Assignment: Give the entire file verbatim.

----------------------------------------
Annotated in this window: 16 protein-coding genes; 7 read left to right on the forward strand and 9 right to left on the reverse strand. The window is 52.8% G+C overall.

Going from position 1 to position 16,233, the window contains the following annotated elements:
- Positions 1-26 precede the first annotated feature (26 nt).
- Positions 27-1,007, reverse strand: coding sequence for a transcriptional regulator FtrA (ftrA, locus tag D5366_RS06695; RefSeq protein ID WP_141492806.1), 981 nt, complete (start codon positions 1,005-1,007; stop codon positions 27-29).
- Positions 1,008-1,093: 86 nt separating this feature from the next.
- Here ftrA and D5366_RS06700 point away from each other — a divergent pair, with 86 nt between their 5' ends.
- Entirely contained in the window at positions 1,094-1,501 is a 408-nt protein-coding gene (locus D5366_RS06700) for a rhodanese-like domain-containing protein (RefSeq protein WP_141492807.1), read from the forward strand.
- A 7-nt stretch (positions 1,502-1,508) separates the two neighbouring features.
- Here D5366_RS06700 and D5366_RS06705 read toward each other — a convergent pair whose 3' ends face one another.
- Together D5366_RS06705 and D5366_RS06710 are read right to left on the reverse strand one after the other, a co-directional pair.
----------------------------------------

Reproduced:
Annotated in this window: 16 protein-coding genes; 7 read left to right on the forward strand and 9 right to left on the reverse strand. The window is 52.8% G+C overall.

Going from position 1 to position 16,233, the window contains the following annotated elements:
- Positions 1-26 precede the first annotated feature (26 nt).
- Positions 27-1,007, reverse strand: coding sequence for a transcriptional regulator FtrA (ftrA, locus tag D5366_RS06695; RefSeq protein ID WP_141492806.1), 981 nt, complete (start codon positions 1,005-1,007; stop codon positions 27-29).
- Positions 1,008-1,093: 86 nt separating this feature from the next.
- Here ftrA and D5366_RS06700 point away from each other — a divergent pair, with 86 nt between their 5' ends.
- Entirely contained in the window at positions 1,094-1,501 is a 408-nt protein-coding gene (locus D5366_RS06700) for a rhodanese-like domain-containing protein (RefSeq protein WP_141492807.1), read from the forward strand.
- A 7-nt stretch (positions 1,502-1,508) separates the two neighbouring features.
- Here D5366_RS06700 and D5366_RS06705 read toward each other — a convergent pair whose 3' ends face one another.
- Together D5366_RS06705 and D5366_RS06710 are read right to left on the reverse strand one after the other, a co-directional pair.